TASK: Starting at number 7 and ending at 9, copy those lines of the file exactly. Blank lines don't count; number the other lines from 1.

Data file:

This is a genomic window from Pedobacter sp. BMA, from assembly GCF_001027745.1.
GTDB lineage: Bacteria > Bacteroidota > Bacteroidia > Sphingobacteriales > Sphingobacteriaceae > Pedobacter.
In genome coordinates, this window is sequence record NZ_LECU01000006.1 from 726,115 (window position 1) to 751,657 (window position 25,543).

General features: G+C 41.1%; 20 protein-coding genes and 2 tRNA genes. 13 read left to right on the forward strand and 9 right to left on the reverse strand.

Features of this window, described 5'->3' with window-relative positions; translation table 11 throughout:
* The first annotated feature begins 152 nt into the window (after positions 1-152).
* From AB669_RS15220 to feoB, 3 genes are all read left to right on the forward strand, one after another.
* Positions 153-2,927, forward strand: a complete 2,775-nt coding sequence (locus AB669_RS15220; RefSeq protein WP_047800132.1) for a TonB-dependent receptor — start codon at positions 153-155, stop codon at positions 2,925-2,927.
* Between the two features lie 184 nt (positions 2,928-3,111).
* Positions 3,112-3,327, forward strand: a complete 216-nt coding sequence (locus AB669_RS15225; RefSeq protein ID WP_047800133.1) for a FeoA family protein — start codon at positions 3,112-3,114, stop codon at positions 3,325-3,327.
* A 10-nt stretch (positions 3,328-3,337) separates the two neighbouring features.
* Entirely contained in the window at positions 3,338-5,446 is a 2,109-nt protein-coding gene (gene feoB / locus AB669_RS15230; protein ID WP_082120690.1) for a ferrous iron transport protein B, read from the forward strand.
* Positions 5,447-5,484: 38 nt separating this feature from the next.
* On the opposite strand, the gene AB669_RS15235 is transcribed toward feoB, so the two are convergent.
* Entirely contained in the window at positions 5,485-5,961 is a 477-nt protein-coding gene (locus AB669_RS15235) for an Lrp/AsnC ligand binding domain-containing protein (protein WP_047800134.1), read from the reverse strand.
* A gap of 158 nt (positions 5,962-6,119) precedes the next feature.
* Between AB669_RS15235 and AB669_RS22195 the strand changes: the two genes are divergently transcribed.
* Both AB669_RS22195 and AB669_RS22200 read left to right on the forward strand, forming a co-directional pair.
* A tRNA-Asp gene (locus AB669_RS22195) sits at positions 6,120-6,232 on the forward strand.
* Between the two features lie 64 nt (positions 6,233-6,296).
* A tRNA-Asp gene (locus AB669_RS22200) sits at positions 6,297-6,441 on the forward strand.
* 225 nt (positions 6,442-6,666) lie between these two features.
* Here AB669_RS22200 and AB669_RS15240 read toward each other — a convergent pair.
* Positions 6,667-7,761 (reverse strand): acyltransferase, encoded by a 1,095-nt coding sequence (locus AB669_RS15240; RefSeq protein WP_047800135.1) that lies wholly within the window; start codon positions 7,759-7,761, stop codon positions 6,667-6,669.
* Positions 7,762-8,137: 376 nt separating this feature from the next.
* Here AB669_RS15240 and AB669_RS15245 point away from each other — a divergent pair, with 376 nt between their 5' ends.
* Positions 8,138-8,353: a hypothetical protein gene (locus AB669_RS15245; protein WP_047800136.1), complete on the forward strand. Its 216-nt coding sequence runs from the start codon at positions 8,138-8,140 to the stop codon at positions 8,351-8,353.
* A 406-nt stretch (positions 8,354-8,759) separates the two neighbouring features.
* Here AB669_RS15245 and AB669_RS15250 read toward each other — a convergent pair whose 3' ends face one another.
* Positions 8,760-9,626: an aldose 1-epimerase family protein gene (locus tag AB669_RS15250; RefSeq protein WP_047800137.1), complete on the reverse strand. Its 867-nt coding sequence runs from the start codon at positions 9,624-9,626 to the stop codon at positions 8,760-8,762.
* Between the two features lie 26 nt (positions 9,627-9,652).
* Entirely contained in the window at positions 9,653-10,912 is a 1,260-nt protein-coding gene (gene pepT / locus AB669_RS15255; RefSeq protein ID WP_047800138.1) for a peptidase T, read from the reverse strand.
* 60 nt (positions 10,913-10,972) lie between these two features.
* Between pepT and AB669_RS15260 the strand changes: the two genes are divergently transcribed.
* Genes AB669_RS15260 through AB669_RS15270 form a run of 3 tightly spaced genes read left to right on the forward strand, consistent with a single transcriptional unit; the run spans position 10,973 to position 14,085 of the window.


* From AB669_RS15220 to feoB, 3 genes are all read left to right on the forward strand, one after another.
* Positions 153-2,927, forward strand: a complete 2,775-nt coding sequence (locus AB669_RS15220; RefSeq protein WP_047800132.1) for a TonB-dependent receptor — start codon at positions 153-155, stop codon at positions 2,925-2,927.
* Between the two features lie 184 nt (positions 2,928-3,111).